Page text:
A view of a production line of a smartphone factory in India. File Photo: VCG
In spite of the continuous waves from the COVID-19 pandemic, many still maintain high expectations on the Indian economy as one latest report estimates that the country is likely to surpass Japan to become the second largest economy in Asia-Pacific region by 2030 and the third largest in the world.
Such reports have been made by economic institutes in recent years, with estimations ranging generally from late 2020s to early 2030s. “India’s nominal GDP … is forecast to rise from $2.7 trillion in 2021 to $8.4 trillion by 2030,” read the latest estimation conducted by London-based IHS Markit. It means India will exceed Japan, Germany, France and the UK becoming Asia’s second largest and the world’s third largest economy, according to the report.
As one of the representative emerging markets, the growth of Indian economy has attracted worldwide attention and was even once considered as a possible “second China.”Â
However, after ups and downs in recent years, the Indian economy “becoming the second China” has become increasingly unlikely. Though it recorded rapid growth after the Modi administration took office in 2014, the momentum did not last long and the Indian economy soon entered a gloomy phase since 2017. Besides the slap by the novel coronavirus and following variants, there obviously remain plenty of challenges ahead for the Indian economy if it aims to realize a rosy growth and surpass Japan.
For starters, India has not set up a complete industrial system yet. Its industrialization progress has been lagging behind, compared to most major economies and many Southeast Asian countries. The hysteretic industrialization has led to a weak domestic industrial chain, low productivity and lack of connections between industries among other issues.
After years of the Make-in-India campaign launched by the Modi administration, the proportion of manufacturing value-added in India’s GDP even saw a further decline, from 15.58 percent in 2015 to 13.6 percent in 2019, according to an analysis of the China Institute of International Studies.
Moreover, the deeply rooted protectionism has not only limited India’s use of foreign investment but, more importantly, has kept it out of the trend of regional integration, which could deliver much more severe consequences for India’s long-term development. New Delhi quit the negotiation of the Regional Comprehensive Economic Partnership (RCEP) at the last minute and it seems unlikely to join the Comprehensive Progressive Trans-Pacific Partnership (CPTPP) either.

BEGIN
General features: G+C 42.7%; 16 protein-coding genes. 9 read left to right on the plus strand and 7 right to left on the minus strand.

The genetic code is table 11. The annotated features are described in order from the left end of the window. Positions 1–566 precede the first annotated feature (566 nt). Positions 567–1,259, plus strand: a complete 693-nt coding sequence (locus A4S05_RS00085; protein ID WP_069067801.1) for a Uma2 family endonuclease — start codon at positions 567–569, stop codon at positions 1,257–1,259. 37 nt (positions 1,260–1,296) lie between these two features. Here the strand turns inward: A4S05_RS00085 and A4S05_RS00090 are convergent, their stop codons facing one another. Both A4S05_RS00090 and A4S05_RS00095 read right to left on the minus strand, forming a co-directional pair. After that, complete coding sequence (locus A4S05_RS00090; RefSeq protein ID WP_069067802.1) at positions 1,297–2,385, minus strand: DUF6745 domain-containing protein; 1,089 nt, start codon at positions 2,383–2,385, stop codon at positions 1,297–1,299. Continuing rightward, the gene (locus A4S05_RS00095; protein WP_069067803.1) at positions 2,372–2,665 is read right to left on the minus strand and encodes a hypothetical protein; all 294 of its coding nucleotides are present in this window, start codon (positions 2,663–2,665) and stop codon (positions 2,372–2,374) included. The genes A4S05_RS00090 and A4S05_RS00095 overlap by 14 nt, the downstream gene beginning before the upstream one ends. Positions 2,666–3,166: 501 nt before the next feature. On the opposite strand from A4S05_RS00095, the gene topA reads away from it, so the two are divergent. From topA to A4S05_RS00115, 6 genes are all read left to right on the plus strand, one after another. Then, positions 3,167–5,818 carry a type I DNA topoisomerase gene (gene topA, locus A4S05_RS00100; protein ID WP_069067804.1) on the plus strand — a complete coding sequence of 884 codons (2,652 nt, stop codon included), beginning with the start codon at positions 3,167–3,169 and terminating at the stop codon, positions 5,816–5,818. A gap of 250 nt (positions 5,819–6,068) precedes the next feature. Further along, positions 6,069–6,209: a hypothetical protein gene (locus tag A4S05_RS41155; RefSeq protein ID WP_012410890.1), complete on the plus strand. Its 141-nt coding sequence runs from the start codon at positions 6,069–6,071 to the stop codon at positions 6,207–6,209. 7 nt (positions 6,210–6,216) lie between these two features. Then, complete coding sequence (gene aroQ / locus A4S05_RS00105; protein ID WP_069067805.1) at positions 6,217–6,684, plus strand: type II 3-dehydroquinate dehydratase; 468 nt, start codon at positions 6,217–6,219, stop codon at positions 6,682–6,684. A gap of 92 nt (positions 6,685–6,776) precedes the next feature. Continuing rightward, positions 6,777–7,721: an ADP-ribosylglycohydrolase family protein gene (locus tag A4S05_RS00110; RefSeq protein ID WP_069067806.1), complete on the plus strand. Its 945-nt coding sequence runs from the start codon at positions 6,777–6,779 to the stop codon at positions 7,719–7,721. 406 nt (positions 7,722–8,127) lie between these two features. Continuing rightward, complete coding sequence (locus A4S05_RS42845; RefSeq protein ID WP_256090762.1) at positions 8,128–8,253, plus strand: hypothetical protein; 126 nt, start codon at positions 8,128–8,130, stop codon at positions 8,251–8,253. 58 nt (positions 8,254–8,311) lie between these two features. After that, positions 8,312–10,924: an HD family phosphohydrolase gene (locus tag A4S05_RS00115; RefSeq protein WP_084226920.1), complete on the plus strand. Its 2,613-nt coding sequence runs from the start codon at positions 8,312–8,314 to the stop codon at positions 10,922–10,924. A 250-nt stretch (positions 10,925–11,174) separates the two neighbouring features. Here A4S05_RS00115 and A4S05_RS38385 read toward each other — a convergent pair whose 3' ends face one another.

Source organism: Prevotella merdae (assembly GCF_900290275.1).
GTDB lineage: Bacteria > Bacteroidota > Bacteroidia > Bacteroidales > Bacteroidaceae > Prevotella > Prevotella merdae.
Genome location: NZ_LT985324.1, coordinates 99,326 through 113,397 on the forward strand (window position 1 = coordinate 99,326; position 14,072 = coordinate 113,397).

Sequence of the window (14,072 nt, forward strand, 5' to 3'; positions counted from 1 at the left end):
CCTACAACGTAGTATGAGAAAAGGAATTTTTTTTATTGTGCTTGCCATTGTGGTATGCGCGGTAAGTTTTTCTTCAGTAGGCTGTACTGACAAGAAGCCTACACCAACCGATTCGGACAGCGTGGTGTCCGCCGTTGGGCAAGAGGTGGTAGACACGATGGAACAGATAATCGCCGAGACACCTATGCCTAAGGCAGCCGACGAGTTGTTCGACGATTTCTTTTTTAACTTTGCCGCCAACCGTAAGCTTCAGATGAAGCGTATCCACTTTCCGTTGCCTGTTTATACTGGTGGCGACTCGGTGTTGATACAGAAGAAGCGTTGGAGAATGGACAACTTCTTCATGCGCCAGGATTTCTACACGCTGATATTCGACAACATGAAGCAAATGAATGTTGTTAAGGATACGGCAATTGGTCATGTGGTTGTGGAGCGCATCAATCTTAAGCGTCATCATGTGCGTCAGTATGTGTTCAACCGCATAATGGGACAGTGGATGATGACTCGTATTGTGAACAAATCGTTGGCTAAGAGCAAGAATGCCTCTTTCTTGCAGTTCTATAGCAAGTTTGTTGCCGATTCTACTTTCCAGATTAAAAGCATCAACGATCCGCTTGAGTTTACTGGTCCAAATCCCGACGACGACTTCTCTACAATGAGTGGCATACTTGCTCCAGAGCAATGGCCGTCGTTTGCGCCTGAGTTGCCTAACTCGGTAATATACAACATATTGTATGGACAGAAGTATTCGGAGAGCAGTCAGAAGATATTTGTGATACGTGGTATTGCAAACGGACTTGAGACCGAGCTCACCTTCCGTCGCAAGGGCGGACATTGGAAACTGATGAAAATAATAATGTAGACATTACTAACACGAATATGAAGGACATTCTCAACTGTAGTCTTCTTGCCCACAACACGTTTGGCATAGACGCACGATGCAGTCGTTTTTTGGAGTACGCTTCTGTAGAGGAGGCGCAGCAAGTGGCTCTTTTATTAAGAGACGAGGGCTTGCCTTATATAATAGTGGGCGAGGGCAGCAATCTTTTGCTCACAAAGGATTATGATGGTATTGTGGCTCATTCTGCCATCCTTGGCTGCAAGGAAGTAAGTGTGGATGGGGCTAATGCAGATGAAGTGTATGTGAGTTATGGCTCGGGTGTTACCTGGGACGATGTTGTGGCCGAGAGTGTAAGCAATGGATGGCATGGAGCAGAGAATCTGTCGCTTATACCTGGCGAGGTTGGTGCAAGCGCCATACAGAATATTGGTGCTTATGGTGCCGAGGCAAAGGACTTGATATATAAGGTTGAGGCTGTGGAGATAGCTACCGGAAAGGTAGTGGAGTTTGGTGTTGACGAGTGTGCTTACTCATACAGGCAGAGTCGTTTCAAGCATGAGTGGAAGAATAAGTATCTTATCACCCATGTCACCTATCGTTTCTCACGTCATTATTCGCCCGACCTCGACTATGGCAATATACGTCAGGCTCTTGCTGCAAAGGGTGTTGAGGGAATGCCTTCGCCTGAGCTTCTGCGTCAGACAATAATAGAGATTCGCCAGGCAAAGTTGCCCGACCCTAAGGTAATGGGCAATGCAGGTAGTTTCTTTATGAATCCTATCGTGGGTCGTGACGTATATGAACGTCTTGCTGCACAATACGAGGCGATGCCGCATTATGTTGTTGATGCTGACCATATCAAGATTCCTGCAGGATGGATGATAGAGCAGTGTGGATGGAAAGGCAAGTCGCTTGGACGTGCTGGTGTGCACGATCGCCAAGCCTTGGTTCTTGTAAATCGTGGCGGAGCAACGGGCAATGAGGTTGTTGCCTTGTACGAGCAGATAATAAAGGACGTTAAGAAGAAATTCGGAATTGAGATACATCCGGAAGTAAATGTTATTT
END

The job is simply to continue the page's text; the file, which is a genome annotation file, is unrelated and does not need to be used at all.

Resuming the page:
Both agreements will greatly boost trade liberalization and industrial cooperation among members. As one of the major Asian economies, India will soon feel the pressure of isolating itself from the deals.
Besides India’s distance from regional economic agreements, its economic policies toward China has been hijacked by politics in recent years, from attempting to heighten scrutiny over Chinese investment and boycotting products made in China to cracking down on Chinese apps. But the economic complementarities between China and India have been distinctly demonstrated after bilateral trade surpassed the $100 billion milestone in 2021 against the backdrop of the pandemic and New Delhi’s hostile policies. India clearly has more to gain by choosing to cooperate with China.Â
In fact, rather than being reluctant to cooperate economically, India should actively join hands with China in various fields, including trade and industrial connectivity, if it wants to grow into a regional economic powerhouse. By enhancing economic ties with China, India could speed up the paces of regional integration which could in turn enhance its industrialization, create more jobs and boost exports.
Besides isolating itself from regional integration, India is also facing multiple challenges domestically, from poor infrastructure and insufficient skilled labor to unsatisfying business environment. Growing into a leading regional economy is obviously not a simple task for India. New Delhi should roll out genuine and surefooted efforts to tackle challenges and joining regional integration would be a crucial step.
The author is an editor with the Global Times. [email protected]